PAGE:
This study, conducted by our research team in partnership with researchers from Kaiser Permanente, revisited the data used in the 2020 randomized controlled study of our Camden Care Management model to determine if there would be a statistically significant treatment effect among those who were more likely to participate in the program. It was published in JAMA Network Open.
The team used the Kaiser Permanente researchers’ novel “distillation methodology” to determine which baseline characteristics were predictive of program participation, then applied that predictive model to both the intervention and control arms of the study. The methodology was awarded the 2023 James F. Burgess Methods Article-of-the-Year Award by Health Services Research.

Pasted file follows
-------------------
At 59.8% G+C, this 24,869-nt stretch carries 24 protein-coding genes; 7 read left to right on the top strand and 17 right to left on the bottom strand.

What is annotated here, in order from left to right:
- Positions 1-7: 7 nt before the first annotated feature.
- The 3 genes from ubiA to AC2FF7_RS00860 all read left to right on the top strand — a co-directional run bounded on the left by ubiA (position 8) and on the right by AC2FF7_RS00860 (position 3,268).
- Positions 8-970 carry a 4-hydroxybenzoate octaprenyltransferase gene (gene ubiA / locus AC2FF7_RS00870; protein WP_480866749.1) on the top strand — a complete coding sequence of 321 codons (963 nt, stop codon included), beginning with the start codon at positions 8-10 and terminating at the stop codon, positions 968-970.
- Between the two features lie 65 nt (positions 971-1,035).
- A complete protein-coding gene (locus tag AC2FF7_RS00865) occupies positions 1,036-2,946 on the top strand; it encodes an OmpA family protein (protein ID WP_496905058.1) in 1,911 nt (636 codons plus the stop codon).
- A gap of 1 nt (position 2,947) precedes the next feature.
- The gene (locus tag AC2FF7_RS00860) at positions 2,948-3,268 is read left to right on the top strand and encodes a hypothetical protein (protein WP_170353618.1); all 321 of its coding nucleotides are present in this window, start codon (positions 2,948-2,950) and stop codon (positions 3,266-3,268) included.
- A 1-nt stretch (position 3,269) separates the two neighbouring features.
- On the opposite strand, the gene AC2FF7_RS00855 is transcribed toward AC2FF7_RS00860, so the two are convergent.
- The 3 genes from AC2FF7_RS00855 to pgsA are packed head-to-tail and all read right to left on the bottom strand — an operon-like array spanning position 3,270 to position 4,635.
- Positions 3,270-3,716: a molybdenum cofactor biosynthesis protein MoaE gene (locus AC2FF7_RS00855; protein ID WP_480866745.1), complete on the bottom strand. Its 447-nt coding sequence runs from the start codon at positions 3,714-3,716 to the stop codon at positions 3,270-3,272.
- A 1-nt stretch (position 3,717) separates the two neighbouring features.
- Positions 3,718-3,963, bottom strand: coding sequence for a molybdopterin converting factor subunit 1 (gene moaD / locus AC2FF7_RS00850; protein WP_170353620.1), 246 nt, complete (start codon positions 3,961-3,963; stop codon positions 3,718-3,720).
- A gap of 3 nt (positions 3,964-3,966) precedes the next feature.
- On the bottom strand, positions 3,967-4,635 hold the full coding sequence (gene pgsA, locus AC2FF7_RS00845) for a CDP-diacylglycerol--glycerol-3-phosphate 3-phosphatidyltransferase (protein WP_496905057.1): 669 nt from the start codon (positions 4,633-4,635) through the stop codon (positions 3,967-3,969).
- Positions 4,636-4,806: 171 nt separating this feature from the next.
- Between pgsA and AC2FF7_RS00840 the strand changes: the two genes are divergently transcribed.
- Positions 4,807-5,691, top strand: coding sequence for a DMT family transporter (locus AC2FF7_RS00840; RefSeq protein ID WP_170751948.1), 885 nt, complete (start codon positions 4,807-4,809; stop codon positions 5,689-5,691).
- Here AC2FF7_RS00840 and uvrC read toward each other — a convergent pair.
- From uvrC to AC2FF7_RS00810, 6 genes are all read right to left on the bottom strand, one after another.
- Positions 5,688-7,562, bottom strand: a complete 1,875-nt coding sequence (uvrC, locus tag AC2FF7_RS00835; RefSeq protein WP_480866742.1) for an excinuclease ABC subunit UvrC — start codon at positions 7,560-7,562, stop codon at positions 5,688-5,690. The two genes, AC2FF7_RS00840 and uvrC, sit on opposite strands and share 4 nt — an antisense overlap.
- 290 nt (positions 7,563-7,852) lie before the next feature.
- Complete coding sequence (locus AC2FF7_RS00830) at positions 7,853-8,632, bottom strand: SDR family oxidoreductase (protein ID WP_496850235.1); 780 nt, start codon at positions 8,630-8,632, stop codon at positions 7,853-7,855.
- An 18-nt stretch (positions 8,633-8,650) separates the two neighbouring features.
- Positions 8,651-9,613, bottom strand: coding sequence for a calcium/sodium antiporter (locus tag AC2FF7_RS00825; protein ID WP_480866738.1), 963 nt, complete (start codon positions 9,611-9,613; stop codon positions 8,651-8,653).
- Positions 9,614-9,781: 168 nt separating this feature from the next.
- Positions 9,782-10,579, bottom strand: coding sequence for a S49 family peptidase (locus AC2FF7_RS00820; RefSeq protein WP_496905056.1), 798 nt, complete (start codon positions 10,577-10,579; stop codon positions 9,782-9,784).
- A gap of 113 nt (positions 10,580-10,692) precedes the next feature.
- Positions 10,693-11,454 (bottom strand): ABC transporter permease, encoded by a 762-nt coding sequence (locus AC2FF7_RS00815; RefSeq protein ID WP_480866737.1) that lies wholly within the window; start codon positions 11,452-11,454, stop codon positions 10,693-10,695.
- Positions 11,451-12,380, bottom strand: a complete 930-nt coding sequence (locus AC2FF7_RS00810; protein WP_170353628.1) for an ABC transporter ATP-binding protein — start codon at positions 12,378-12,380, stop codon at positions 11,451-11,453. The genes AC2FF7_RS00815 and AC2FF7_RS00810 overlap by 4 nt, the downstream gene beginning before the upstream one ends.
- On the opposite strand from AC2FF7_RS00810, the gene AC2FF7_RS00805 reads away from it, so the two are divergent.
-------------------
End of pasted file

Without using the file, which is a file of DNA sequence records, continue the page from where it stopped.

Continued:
When they compared outcomes within this “distilled” subset of patients, they found that patients in the intervention arm had 1) lower hospital readmission rates 30 and 90 days after discharge, and 2) fewer instances of hospital readmission at 30 and 180 days after discharge. They concluded that the Camden Core Model reduces hospital readmissions among a subset of patients who are more likely to participate in care management.
The findings of which baseline characteristics were predictive of program participation also suggest new avenues of inquiry into how to tailor our programs to better target those most likely to benefit, as well as how to address barriers to participation on an operational or programmatic level.